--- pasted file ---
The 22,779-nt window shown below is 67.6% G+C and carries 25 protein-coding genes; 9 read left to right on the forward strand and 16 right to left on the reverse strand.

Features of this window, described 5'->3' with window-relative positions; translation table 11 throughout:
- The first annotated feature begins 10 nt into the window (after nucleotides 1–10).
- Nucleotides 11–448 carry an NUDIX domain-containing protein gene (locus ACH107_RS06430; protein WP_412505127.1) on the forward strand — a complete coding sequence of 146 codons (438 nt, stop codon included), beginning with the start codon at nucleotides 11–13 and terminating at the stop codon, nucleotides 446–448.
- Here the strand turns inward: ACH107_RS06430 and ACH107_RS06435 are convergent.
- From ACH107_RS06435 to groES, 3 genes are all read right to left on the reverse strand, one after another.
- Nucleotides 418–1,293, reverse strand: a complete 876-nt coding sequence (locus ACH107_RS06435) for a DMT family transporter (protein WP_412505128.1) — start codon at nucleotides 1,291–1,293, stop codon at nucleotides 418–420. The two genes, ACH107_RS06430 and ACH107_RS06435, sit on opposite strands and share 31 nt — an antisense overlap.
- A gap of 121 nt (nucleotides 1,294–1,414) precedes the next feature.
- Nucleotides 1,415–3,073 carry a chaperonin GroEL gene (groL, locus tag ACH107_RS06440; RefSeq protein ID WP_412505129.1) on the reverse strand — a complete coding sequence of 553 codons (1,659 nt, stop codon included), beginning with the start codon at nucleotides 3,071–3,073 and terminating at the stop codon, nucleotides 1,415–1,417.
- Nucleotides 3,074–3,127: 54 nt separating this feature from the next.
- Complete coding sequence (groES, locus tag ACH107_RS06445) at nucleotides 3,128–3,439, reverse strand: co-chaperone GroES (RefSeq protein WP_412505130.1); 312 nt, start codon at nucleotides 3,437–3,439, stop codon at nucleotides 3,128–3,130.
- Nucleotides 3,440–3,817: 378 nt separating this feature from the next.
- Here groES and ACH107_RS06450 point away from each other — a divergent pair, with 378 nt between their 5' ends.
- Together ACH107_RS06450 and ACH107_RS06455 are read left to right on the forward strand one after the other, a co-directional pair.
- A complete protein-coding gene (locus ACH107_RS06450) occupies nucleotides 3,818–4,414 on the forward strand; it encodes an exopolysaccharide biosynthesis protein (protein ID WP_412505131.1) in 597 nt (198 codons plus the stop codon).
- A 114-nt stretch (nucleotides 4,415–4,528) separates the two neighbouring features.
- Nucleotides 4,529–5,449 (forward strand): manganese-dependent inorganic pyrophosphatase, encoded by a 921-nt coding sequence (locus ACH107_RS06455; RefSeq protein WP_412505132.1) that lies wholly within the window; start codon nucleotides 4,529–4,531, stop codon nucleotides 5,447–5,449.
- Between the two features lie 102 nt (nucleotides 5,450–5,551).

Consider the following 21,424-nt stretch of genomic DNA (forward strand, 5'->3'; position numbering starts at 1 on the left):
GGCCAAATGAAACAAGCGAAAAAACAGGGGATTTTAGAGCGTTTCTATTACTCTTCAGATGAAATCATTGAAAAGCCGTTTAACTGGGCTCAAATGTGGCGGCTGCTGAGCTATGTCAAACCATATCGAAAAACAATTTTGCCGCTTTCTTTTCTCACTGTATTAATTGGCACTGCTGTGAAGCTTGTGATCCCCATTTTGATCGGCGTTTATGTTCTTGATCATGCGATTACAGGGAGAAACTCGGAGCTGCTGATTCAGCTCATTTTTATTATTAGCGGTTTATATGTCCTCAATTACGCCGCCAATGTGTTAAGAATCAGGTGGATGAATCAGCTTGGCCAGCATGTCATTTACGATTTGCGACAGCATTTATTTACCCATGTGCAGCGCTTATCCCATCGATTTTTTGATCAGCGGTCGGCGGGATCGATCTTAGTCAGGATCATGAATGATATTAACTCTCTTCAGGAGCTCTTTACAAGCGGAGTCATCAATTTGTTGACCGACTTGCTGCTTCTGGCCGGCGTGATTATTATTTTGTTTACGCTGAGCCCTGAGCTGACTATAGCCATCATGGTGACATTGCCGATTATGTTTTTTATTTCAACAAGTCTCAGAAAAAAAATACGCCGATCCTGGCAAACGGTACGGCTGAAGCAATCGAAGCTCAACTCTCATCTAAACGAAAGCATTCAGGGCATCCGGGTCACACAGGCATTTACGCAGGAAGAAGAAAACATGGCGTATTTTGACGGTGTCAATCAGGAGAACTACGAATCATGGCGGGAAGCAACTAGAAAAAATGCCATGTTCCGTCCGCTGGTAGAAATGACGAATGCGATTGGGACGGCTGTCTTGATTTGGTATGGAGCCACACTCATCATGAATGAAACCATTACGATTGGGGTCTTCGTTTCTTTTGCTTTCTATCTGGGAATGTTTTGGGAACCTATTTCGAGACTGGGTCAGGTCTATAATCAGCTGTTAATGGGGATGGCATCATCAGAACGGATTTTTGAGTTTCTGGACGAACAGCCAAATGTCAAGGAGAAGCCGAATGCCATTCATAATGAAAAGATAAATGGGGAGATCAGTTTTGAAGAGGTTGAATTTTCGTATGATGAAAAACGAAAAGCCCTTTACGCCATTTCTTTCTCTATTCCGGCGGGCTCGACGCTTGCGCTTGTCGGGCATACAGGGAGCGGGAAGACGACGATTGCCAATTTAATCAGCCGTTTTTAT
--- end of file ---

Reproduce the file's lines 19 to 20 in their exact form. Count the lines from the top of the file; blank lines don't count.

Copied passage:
Consider the following 21,424-nt stretch of genomic DNA (forward strand, 5'->3'; position numbering starts at 1 on the left):
GGCCAAATGAAACAAGCGAAAAAACAGGGGATTTTAGAGCGTTTCTATTACTCTTCAGATGAAATCATTGAAAAGCCGTTTAACTGGGCTCAAATGTGGCGGCTGCTGAGCTATGTCAAACCATATCGAAAAACAATTTTGCCGCTTTCTTTTCTCACTGTATTAATTGGCACTGCTGTGAAGCTTGTGATCCCCATTTTGATCGGCGTTTATGTTCTTGATCATGCGATTACAGGGAGAAACTCGGAGCTGCTGATTCAGCTCATTTTTATTATTAGCGGTTTATATGTCCTCAATTACGCCGCCAATGTGTTAAGAATCAGGTGGATGAATCAGCTTGGCCAGCATGTCATTTACGATTTGCGACAGCATTTATTTACCCATGTGCAGCGCTTATCCCATCGATTTTTTGATCAGCGGTCGGCGGGATCGATCTTAGTCAGGATCATGAATGATATTAACTCTCTTCAGGAGCTCTTTACAAGCGGAGTCATCAATTTGTTGACCGACTTGCTGCTTCTGGCCGGCGTGATTATTATTTTGTTTACGCTGAGCCCTGAGCTGACTATAGCCATCATGGTGACATTGCCGATTATGTTTTTTATTTCAACAAGTCTCAGAAAAAAAATACGCCGATCCTGGCAAACGGTACGGCTGAAGCAATCGAAGCTCAACTCTCATCTAAACGAAAGCATTCAGGGCATCCGGGTCACACAGGCATTTACGCAGGAAGAAGAAAACATGGCGTATTTTGACGGTGTCAATCAGGAGAACTACGAATCATGGCGGGAAGCAACTAGAAAAAATGCCATGTTCCGTCCGCTGGTAGAAATGACGAATGCGATTGGGACGGCTGTCTTGATTTGGTATGGAGCCACACTCATCATGAATGAAACCATTACGATTGGGGTCTTCGTTTCTTTTGCTTTCTATCTGGGAATGTTTTGGGAACCTATTTCGAGACTGGGTCAGGTCTATAATCAGCTGTTAATGGGGATGGCATCATCAGAACGGATTTTTGAGTTTCTGGACGAACAGCCAAATGTCAAGGAGAAGCCGAATGCCATTCATAATGAAAAGATAAATGGGGAGATCAGTTTTGAAGAGGTTGAATTTTCGTATGATGAAAAACGAAAAGCCCTTTACGCCATTTCTTTCTCTATTCCGGCGGGCTCGACGCTTGCGCTTGTCGGGCATACAGGGAGCGGGAAGACGACGATTGCCAATTTAATCAGCCGTTTTTAT